Ms Mitchell : We have a lot of well intentioned people who work for us on an ongoing basis and a non-ongoing basis. I personally spoke to the officer in charge of this mobile team. That person acted in a way that she felt was doing the best thing for the voters. Her concern at the point in time when she was having trouble constructing the ballot box was that she had a number of elderly people who had been brought by the staff of the nursing home to vote and who were therefore hanging around waiting for her to try and resolve an issue. So as not to distress those people, many of whom had serious mobility issues, and so as not to have them waiting around for an extended period of time she made a call that was clearly the incorrect call to make—no doubt about that—and she understands that now. She made a judgement at the time that she thought was the best judgement for the voters involved in the process.
Mr GRIFFIN: To be fair, I think it was understandable in the circumstances.
Ms Mitchell : I think it is understandable. She was inexperienced; she had not been an officer in charge before. She was doing what she thought was the best thing and it turned out to be absolutely the wrong things for those voters because we had to take the votes again.
CHAIR: We might go to Mr Goodenough and then we will come back on some of the more detailed issues. As you would be aware, we were there in the days after, not for a public hearing but for a tour of the counting centre. Senators Tillem and Ruston were over there during the count. So we will come back to some detailed questions on those.
Mr GOODENOUGH: My main query related to the incident at the mobile polling place. Were there any other incidents during the course of the election?
Ms Mitchell : Yes, there were some matters that we had to treat as premature openings of ballot boxes. There were six instances, five of which were instances where the ballot box did not actually open but the seals broke on the ballot boxes. There was no spillage of ballot papers from those ballot boxes but, because the seals broke, the advice from our chief legal officer was to treat those matters as premature openings of ballot boxes and so we dealt with those matters in accordance with the provisions that are now in the legislation.
There was one instance that was actually a premature opening of the ballot box. This relates to the Adelaide examples earlier on. A voter had incorrectly placed their declaration Senate ballot paper in the ordinary ballot box and the OIC opened the ballot box to retrieve that. The officer in charge has been spoken to about that. It was a failure on his part to pay attention to the procedures in his procedures manual, which make it very clear that you should not open a ballot box during the course of polling. He has accepted that he did the wrong thing. He has apologised for his error. As it turned out, because the voter had particularly dirty hands, the specific ballot paper was able to be identified because it had the dirty hand marks on it. So I was satisfied that the ballot paper that had been retrieved was in fact the voter's ballot paper. But I think it does lend itself to consideration of whether or not that person gets employed as an OIC again.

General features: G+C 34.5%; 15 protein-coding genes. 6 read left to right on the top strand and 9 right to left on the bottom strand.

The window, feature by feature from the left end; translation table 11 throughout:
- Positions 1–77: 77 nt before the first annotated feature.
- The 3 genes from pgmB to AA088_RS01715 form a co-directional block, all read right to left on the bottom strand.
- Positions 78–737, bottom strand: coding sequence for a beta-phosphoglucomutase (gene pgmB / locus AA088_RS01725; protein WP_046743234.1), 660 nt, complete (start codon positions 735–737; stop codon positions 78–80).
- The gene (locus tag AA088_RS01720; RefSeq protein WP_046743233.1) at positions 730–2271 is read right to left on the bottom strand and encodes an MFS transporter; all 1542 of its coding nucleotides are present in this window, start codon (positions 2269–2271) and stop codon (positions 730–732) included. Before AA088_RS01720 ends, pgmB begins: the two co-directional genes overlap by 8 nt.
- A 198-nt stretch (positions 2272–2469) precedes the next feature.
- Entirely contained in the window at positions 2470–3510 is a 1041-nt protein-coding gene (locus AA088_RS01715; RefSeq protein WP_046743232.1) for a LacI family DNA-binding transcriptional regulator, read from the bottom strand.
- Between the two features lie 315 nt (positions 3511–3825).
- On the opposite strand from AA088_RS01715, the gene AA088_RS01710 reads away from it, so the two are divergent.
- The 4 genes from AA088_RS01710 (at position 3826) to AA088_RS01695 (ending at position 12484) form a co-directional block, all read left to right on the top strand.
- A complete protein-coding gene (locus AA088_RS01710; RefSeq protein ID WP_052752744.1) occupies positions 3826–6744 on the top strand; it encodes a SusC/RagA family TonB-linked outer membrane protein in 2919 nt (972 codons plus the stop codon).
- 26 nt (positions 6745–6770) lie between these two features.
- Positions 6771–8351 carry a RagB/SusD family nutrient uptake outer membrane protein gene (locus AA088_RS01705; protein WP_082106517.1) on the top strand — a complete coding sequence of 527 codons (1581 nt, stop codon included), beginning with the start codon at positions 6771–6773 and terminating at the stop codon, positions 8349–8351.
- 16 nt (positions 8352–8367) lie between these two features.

Mr GOODENOUGH: During the course of our tour in Western Australia, the topic of staff recruitment and training was raised. Do you have any plans in that area?
Ms Mitchell : WA is a particularly difficult state in which to recruit staff. They have the highest degree of turnover from election to election of staff in any other jurisdiction that we have in the AEC. They tend to average about a 50 per cent turnover, so that does make it difficult to deal with the recruitment issue. Part of the way in which we have resolved that is that we have used recruitment agencies to find suitable staff for us. I think that greater use of recruitment agencies is probably a potential future focus. I think there are also some issues that obviously the organisation is looking at in terms of the point in time at which we train them and the way in which we train them, and I think the acting electoral commissioner has probably said many things on that that I do not need to repeat.